When an accident takes place, the first thing that many of those involved do, is an online search to find their insurer’s contact details.
Scammers have taken to spoofing the adverts that are commonly seen on search engines, providing fake telephone numbers and impersonating a “claims department” should anyone call them. The customers’ details are taken, and instead of being provided with a courtesy car, as their insurer would normally provide, they are signed up to a financial arrangement and put into a credit hire vehicle (a vastly more expensive option) without their knowledge. These aren’t the only costs either, with claims management companies often organising a range of additional services including vehicle recovery and storage, all at an inflated cost.
The claimant may never discover that they’ve been scammed, but the additional costs have a major effect on their insurance premiums once the bill from the fraudster makes its way to their insurance company.
At the moment, tackling the problem is difficult, complicated, and long-winded. Insurers are able to negotiate with search engine companies to remove the offending ads, but such is the simplicity of setting them up that dozens more fake ads could spring up whilst one is being removed. Similarly, fraud is very difficult to prove without the recording of the original phone call made, and litigation of each individual case is impractical.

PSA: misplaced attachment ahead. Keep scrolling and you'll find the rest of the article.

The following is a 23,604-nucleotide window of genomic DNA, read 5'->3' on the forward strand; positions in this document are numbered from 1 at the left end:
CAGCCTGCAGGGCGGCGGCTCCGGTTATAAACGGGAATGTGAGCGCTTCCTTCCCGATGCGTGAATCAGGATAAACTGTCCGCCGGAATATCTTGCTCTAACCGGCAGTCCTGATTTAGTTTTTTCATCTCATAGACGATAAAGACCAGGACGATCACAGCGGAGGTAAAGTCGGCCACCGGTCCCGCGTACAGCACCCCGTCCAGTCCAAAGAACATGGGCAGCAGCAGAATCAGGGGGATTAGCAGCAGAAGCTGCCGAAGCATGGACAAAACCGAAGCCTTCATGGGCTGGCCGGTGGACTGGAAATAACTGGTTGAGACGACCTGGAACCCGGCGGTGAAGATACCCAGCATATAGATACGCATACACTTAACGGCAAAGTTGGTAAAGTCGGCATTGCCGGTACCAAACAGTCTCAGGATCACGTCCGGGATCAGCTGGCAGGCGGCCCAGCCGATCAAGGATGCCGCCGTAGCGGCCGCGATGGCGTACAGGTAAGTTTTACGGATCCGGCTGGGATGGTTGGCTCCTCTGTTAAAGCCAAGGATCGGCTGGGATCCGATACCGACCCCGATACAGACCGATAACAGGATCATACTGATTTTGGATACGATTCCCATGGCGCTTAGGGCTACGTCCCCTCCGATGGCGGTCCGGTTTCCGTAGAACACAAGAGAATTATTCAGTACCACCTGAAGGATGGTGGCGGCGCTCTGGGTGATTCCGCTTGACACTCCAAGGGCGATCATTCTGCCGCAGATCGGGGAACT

The solution therefore lies with protecting and educating the consumer: helping them to recognise fake ads and realise that an ad being at the top of the page doesn’t make it any more genuine. It simply means that the platform hosting the ad was paid more.
The legislative solution could come via the Online Safety Bill.
The Online Safety Bill was published for pre-legislative scrutiny by the UK government on 12th May 2021.
The Bill seeks to establish a new regulatory regime to address illegal and harmful content online, with the aim of preventing harm to individuals in the UK, and deliver the Conservative party’s 2019 manifesto commitment “to make the UK the safest place in the world to be online while defending free expression”.
The proposed laws will apply to companies that host user-generated content. This could include images, videos, and comments, or be a site that allows UK users to chat to other people online through messaging, comments and forums.
The draft Bill includes changes to put an end to harmful practices, while ushering in a new era of accountability and protections for democratic debate, including:
The Bill’s passage through Parliament is expected to be a contentious one, with rival political parties and factions attempting to alter the Bill as it progresses.
There are considerable concerns amongst Officials that the Bill may become a ‘Christmas tree Bill’ – with a multitude of differing amendments being proposed potentially at variance with the main purpose of the Bill. Consequently, Officials are seeking to word very carefully the long title of the Bill and to set out clearly in the explanatory notes what it is intended to cover.
At present, it is expected that there will be several tabled Amendments to the Bill which include age verification, fake news, and online scams. There has already been a significant backlash from campaigners that not enough is being done to protect internet users from scammers, so a concerted efforted to include this should be anticipated.
Keoghs will be following progress of the Online Safety Bill very closely and briefing politicians, civil servants and consumer organisations to raise the issue of search engine ad spoofing and to facilitate consumer education and protection. For more information please contact Natalie Larnder or Ruth Needham.
Head of Market Affairs
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